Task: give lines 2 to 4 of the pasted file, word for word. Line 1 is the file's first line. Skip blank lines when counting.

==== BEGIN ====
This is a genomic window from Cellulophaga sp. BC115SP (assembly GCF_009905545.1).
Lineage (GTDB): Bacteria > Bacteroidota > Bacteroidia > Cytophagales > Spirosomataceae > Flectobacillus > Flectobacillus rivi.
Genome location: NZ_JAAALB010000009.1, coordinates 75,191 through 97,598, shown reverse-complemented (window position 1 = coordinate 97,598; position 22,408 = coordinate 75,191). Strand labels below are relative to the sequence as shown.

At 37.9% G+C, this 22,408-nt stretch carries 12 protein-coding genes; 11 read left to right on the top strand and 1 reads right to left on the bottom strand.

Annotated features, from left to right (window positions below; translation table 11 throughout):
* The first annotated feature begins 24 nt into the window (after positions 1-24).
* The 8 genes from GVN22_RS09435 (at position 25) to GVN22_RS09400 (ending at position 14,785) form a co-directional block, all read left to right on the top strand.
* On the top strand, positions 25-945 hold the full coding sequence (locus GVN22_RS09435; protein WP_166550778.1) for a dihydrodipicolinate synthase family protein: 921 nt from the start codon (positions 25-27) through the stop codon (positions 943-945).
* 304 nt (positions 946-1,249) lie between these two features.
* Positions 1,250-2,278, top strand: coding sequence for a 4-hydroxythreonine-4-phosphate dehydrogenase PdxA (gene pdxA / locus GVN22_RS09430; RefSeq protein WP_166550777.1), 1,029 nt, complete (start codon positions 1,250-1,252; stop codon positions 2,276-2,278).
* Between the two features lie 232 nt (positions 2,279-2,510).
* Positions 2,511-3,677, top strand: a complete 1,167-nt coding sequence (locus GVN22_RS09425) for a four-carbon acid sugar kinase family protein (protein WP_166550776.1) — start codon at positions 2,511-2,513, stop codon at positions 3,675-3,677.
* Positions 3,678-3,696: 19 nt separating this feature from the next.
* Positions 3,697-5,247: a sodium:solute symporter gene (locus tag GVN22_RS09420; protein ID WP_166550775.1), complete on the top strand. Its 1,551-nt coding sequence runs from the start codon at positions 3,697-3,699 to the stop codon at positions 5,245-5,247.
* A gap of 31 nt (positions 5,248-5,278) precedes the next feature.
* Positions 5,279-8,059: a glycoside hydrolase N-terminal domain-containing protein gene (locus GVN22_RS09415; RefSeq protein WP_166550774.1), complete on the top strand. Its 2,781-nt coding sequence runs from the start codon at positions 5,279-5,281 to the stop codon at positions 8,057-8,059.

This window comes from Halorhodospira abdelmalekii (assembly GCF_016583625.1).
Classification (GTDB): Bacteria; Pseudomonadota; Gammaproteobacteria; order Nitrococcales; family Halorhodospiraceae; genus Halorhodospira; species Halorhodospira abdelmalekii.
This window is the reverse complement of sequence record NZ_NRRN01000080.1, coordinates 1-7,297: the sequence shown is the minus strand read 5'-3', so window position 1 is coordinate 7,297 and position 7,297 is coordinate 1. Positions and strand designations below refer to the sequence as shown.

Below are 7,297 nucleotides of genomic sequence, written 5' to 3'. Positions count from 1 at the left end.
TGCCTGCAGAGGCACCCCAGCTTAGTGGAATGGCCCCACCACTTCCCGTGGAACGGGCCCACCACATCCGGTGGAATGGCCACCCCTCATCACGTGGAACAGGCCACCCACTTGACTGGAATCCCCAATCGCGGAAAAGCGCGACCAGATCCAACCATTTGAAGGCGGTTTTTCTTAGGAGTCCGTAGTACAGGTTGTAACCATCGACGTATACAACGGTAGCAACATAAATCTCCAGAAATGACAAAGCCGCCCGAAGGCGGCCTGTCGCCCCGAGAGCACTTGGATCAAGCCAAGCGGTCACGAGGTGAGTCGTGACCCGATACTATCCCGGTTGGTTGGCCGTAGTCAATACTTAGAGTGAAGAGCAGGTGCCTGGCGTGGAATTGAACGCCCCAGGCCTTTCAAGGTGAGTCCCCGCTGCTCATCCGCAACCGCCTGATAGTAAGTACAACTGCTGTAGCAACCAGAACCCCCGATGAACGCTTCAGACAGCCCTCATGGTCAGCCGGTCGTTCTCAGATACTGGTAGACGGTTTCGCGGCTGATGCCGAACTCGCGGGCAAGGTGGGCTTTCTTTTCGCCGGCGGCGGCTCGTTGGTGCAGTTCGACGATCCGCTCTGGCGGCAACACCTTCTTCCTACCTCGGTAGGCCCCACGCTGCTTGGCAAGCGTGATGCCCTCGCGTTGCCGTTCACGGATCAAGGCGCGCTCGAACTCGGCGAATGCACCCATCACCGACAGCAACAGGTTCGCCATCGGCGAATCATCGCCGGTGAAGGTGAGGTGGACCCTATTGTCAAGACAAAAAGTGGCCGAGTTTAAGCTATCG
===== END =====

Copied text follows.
Lineage (GTDB): Bacteria > Bacteroidota > Bacteroidia > Cytophagales > Spirosomataceae > Flectobacillus > Flectobacillus rivi.
Genome location: NZ_JAAALB010000009.1, coordinates 75,191 through 97,598, shown reverse-complemented (window position 1 = coordinate 97,598; position 22,408 = coordinate 75,191). Strand labels below are relative to the sequence as shown.

At 37.9% G+C, this 22,408-nt stretch carries 12 protein-coding genes; 11 read left to right on the top strand and 1 reads right to left on the bottom strand.